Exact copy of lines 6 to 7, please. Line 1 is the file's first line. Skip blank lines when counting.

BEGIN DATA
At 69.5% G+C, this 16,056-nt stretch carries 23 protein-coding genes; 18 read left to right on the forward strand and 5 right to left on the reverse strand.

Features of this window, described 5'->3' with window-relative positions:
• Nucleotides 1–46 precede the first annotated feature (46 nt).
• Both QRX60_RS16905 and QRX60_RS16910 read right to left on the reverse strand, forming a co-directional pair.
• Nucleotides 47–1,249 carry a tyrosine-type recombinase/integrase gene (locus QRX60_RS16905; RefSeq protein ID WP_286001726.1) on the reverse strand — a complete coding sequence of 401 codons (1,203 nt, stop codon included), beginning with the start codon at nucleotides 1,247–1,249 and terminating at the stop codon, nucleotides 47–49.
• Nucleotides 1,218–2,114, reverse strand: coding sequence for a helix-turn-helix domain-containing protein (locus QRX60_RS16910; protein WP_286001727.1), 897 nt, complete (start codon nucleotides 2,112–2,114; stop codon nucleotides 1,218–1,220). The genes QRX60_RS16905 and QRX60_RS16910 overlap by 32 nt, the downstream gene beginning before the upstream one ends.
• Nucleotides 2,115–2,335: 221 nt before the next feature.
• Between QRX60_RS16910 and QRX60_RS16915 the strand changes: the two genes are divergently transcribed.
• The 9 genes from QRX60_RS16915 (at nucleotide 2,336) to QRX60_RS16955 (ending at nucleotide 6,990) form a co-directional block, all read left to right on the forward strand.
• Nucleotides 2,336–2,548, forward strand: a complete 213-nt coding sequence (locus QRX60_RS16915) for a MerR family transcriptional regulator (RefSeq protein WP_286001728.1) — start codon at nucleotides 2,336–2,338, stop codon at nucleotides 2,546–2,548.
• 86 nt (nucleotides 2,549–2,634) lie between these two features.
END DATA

• Nucleotides 1,218–2,114, reverse strand: coding sequence for a helix-turn-helix domain-containing protein (locus QRX60_RS16910; protein WP_286001727.1), 897 nt, complete (start codon nucleotides 2,112–2,114; stop codon nucleotides 1,218–1,220). The genes QRX60_RS16905 and QRX60_RS16910 overlap by 32 nt, the downstream gene beginning before the upstream one ends.
• Nucleotides 2,115–2,335: 221 nt before the next feature.